Will You Bee Mine?

imageValentine’s Day at the Bee Sweet Bee Farm brought Hershey kisses, Reese’s hearts, caramels, and heart shaped boxes of chocolates to the beekeepers. Our junior beekeepers have a bad habit of biting into the filled ones and putting back the flavors they don’t like, but I don’t really blame them for putting back the fruit flavored ones! Not to be left out, the bees got their own version of Valentine candies. This time of year, beekeepers worry that their bees might not have enough honey stores to get them through the winter. It is really depressing to lose a hive of bees for any reason, but we really don’t want to let any of them starve, when we can easily help them out. During warmer weather, we can provide sugar syrup, but when the temperature drops, we swap over to sugar bricks as a way to provide a food source.


Compared to spun sugar, fudge or taffy, in the world of candy making, these bricks are pretty simple to create, just a mixture of cane sugar and water. Specifically, a 4 pound bag of sugar and 1/3 cup water, mixed thoroughly together, are the only things we need to make bricks. A stand mixer makes it easier to get it completely mixed. The mixture is poured out onto a prepared cookie sheet, lined with waxed paper.

imageCompact the mixture with a rolling pin and cut it into bricks with a knife. Pre-cutting is important because once they are dry, it’s impossible to cut them without destroying the blocks of sugar. Preheat the oven to 200°, place the cookie sheet inside, and turn the oven off. Leave the bricks undisturbed for 24 hours, imageallowing the water to evaporate. Invert onto another cookie sheet or cutting board to allow the bottom to dry completely as well.

The bricks work well because bees release a small amount of moisture when they breathe. The moisture condenses on the sugar brick, softening the outside of the block a tiny bit. The bees lick the dissolved sugar and transfer iimaget to the honeycomb for later use, so basically we’re making bee lollipops! The sugar has to be in lollipop form because the bees would carry granulated sugar crystals out the hive door, thinking it was trash.

The bricks go on top of the brood nest, so they’re easily accessible to the bees below. We place a wooden spacer on top of the boxes and under the inner cover to allow space for the sugar bricks. They can be left in place until spring to fill in any gaps between honey stores and the maple trees that begin to bud in February.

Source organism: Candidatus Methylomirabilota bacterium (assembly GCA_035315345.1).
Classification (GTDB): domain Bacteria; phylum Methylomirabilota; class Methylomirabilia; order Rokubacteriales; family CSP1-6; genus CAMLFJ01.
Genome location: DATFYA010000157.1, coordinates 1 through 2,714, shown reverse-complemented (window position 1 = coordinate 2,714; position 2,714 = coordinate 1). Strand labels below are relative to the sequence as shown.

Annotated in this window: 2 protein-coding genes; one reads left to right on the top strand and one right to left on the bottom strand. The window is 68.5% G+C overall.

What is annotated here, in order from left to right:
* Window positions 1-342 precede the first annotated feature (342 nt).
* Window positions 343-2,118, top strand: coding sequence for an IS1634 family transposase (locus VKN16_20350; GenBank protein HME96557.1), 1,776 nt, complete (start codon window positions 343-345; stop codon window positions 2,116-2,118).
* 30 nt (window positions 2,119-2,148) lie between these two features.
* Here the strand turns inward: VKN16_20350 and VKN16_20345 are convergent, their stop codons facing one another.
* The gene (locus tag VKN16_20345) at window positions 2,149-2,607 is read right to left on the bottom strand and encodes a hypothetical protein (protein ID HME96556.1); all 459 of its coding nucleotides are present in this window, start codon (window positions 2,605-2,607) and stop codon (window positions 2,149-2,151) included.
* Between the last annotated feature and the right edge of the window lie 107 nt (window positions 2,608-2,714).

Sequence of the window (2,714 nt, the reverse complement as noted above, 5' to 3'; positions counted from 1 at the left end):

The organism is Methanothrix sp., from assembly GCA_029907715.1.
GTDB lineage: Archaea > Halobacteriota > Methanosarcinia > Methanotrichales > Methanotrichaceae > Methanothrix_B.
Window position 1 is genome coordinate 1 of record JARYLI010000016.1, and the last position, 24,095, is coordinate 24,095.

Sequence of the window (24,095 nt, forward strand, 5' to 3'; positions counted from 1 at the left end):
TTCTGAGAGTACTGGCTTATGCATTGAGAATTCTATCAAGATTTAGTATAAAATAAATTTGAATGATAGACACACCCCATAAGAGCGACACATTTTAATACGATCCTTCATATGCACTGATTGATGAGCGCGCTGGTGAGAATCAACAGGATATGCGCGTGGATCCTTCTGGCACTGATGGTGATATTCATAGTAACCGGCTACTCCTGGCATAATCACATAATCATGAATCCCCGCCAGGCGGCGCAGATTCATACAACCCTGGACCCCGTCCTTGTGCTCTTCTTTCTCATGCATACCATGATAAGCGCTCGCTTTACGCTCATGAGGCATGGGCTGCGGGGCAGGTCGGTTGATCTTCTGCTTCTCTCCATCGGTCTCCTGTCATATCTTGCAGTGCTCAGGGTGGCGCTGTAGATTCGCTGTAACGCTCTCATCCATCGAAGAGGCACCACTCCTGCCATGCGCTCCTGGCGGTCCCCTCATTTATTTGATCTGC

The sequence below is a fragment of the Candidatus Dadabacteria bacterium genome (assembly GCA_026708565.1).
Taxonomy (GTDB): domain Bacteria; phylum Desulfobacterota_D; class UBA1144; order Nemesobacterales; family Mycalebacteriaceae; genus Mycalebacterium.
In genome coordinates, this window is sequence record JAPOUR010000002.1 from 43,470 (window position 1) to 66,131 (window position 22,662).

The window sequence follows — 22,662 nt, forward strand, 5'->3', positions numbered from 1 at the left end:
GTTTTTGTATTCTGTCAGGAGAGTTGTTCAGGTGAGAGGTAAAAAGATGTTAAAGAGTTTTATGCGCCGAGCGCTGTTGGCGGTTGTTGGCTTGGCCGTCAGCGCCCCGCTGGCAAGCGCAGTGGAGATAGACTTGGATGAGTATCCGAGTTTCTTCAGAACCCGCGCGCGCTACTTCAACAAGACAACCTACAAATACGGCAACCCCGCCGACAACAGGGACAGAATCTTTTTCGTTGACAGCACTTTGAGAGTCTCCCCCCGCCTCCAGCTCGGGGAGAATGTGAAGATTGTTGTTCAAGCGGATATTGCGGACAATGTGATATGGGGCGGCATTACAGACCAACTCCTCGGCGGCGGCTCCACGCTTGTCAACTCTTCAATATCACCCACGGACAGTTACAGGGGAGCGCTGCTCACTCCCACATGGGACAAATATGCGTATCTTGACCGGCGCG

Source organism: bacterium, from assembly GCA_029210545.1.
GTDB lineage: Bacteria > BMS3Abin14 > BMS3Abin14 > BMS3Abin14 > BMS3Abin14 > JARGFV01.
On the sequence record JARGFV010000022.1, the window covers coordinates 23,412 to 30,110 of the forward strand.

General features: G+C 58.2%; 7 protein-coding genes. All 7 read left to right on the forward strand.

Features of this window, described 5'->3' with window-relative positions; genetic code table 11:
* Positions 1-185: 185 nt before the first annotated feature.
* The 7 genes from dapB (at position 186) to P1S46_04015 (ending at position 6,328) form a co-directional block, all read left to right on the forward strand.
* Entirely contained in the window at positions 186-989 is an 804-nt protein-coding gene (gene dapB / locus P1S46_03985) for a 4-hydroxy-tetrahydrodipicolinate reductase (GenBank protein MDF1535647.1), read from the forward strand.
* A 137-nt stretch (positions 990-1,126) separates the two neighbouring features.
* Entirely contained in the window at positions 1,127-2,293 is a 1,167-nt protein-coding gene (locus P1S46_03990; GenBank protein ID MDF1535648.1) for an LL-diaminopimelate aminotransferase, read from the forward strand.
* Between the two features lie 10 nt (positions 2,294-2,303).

We’re hoping the Bee Sweet bees won’t need their sugar brick lollipops at all, but just in case they do, the bricks are waiting as a little extra insurance policy. Hope your valentine did something kind for you today and that you took time to Bee Sweet too!




If You Can’t Beat ‘Em, Join ‘Em

Is there anything that is not available in pumpkin spiced flavor this time of year? Coffee, soap, candles, dips, oreo cookies and even hand sanitizer are pumpkin spiced these days. Now a little pumpkin here or there is not a horrible thing (except maybe the oreos), but the tough part for me is that this scent goes hand in hand with the ending of summer. I’m a summer girl. Give me flip flops and shorts, fresh air and sunshine. While the rest of my friends are buzzing about hoodies and hot chocolate, I am bemoaning that pumpkin spice soap means old man winter is on his way. I know, I know…I shouldn’t let the worry of tomorrow ruin my enjoyment of today, but still the thought of freezing temperatures just snatches all the fun from me.


But I must confess, even I caught a smidgen of fall fever this week, and I spent a little time in the kitchen with a new pumpkin muffin recipe. My old standby was pretty heavy on the oil, making it moist and wonderful, but not too healthy. This revamped version, minus the oil and plus a dollop of honey from the Bee Sweet girls, came out pretty scrumptious, if I do say so myself. It got high marks with all the little beekeepers here and my husband too.

As I was measuring out the honey for this recipe, I got thinking about how hard our girls honey in jarworked to make each little drop of liquid gold. It takes 144 bees their entire lifetime to bring in enough nectar to make 1/4 cup of honey. Wow! What if that were your life’s work? What if it took you and 719 of your closest friends your whole life to harvest enough nectar to fill the jar in the photo. That’s a pretty powerful work ethic for such a tiny creature. Now before you start feeling too sorry for the hardworking ladies at Bee Sweet Bee Farm, remember that these babees will make honey, whether we eat a single golden drop of it or not. That is what they love to do. In fact, if they are trapped inside during bad weather, they get grumpy. (Much like little kids stuck inside on a rainy day with no access to electronics.) We do our best to not even open the hives unless the weather is bright and beautiful, meaning most of the workers are out happily gathering nectar. Nobody wants to open up a box boiling over with disgruntled worker bees unless you absolutely have to.